bandwidth


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bandwidth

1. The range of frequencies over which an instrument, such as a radio telescope, is sensitive. A wide bandwidth gives good sensitivity to sources that emit over a wide range of frequencies (e.g. by synchrotron emission), whereas a narrow bandwidth gives good sensitivity to spectral lines.
2. (coherence bandwidth) The range of frequencies over which electromagnetic or other emissions from a source maintain coherence.
Collins Dictionary of Astronomy © Market House Books Ltd, 2006

bandwidth

[′band‚width]
(communications)
The difference between the frequency limits of a band containing the useful frequency components of a signal.
A measure of the amount of data that can travel a communications path in a given time, usually expressed as thousands of bits per second (kbps) or millions of bits per second (Mbps).
McGraw-Hill Dictionary of Scientific & Technical Terms, 6E, Copyright © 2003 by The McGraw-Hill Companies, Inc.

bandwidth

(communications)
The difference between the highest and lowest frequencies of a transmission channel (the width of its allocated band of frequencies).

The term is often used erroneously to mean data rate or capacity - the amount of data that is, or can be, sent through a given communications circuit per second.

This article is provided by FOLDOC - Free Online Dictionary of Computing (foldoc.org)

bandwidth

(1) Computer people may use the term for capability and time. For example, "not enough bandwidth to get the job done" means not enough staff or time to do it. Its true meaning follows.

(2) The transmission capacity of an electronic pathway such as a communications line, computer bus or computer channel. Digital bandwidth is the number of pulses per second measured in bits per second (bps). For example, Ethernet transmits at different speeds, including 10 Mbps, 100 Mbps and 1000 Mbps (see Mbps and baseband).

When transmitting alternating frequencies, as with all wired analog, many wired digital and most wireless communications, the bandwidth is the difference between the highest and lowest frequencies, measured in cycles per second, or Hertz (Hz). For example, 802.11n Wi-Fi transmits in 20 MHz and 40 MHz channels within the 2.4 GHz and 5 GHz bands. The 20 and 40 MHz channel frequencies are the bandwidths, and each channel is divided into subchannels.

From Hertz to Bits - A Complicated Process
When using alternating frequencies for digital transmission, the frequencies are modified (modulated) by the digital input. Using the 802.11n Wi-Fi example, the resulting bit rate can range from 6.5 Mbps to 600 Mbps. This extremely wide range is determined by the signal strength and interference in the environment at any given moment. Any one of more than 30 combinations of channel bandwidth (20, 40 MHz), modulation scheme, error correction rate, channel spacing and number of antennas may be selected, on a packet-by-packet basis. See modulation, video bandwidth, space/time and bandwidth junkie.


Bandwidth in Hertz to Bandwidth in Bits
This quadrature PSK (QPSK) example is one of the simplest modulation schemes. Each set of two input bits modifies the carrier into four phase angles. The amplitude remains constant, unlike QAM modulation, in which the amplitude is varied (see QAM).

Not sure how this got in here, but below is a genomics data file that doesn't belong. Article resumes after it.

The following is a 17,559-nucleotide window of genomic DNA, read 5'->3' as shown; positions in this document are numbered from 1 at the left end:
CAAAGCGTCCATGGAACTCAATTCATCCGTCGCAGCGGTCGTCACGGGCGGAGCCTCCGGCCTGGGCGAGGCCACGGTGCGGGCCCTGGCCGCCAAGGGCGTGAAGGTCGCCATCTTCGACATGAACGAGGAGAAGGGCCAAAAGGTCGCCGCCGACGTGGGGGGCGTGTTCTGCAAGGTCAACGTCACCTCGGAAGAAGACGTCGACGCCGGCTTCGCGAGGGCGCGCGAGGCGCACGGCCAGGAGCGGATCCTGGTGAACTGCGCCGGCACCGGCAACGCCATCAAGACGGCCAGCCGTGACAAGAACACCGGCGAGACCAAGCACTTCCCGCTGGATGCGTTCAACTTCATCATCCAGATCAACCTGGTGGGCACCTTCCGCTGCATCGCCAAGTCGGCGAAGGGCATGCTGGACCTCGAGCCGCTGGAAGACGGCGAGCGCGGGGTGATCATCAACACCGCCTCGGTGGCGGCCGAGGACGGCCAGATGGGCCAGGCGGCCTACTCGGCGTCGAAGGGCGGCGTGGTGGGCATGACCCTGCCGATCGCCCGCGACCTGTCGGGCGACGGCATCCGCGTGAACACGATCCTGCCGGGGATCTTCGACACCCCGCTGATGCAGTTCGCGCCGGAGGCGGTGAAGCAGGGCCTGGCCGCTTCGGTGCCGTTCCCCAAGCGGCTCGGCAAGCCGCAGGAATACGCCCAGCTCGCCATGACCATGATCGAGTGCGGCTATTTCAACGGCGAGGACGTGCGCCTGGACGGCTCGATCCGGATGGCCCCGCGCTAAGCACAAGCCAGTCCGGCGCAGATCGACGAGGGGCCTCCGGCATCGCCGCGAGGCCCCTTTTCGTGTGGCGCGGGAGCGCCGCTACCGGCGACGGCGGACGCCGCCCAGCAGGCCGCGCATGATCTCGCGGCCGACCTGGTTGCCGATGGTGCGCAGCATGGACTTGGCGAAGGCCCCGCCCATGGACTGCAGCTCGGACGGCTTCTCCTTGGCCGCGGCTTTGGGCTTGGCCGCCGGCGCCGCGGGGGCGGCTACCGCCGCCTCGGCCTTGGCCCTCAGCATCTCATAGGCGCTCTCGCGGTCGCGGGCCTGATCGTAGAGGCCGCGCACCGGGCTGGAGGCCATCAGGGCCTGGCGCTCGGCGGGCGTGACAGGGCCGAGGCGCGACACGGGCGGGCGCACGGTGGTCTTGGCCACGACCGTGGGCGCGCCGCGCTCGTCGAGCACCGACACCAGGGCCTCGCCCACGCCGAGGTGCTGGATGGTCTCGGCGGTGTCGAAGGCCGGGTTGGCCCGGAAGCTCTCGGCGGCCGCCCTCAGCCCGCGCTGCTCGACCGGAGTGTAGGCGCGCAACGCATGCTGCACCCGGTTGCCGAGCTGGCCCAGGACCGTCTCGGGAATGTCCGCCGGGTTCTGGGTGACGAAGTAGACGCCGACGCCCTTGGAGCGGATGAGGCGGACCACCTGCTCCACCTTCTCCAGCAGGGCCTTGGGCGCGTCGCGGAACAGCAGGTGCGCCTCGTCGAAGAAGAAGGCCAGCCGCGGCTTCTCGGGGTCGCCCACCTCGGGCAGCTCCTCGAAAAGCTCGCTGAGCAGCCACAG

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References in periodicals archive ?
Hierarchical token bucket [16] method can avoid idle bandwidth, but it requires tedious manual configurations based on network protocols or ports.
The HTTP clients select the video rates based on the estimated bandwidth; Therefore, bandwidth estimation has a significant effect on the performance of HAS in terms of QoE.
For more information on Bandwidth's 9-1-1 emergency services, visit http://bandwidth.com/9-1-1.
The expansion of VoIP provides a tremendous opportunity for local carriers to grow their user base efficiently and practically, said Steve Leonard, EVP and General Manager at Bandwidth. As communications networks modernize and expand to every corner of the country, carriers will continue to see the value VoIP networks provide to grow their businesses effectively.
ElKhayat said that, though the cost of bandwidth has been
With Bandwidth we access and provision numbers and services in real-time,allowing us to focus our resources on providing more Americans free mobile service, said Stephen Stokols, CEO at FreedomPop.
What I don't understand is why we have schools in both urban and rural areas that lack the bandwidth necessary to effectively use the learning tools of today, and particularly why this isn't the number one priority for each and every school district.
Countries in sub-Saharan Africa especially will contribute to the continent's appetite for international bandwidth. Among those with the fastest-growing demand are Angola, projected to grow 71% annually over the next seven years; Tanzania, projected to grow 68%; and Gabon, expected to rise 67%.
Research reveals that demand for international bandwidth grew 39 per cent last year, and at a compounded annual rate of 53pc between 2007 and 2012.
"There are many schools that do not have the bandwidth to meet current or future needs," Drilling said in the email.
District Administration spoke with four administrators from around the country about what is driving current bandwidth-consumption trends, what impact increased bandwidth has on tight budgets, and what the future of bandwidth looks like for K12 schools.
The main disadvantage of the antenna is that it has a very narrow axial-ratio bandwidth [1,2].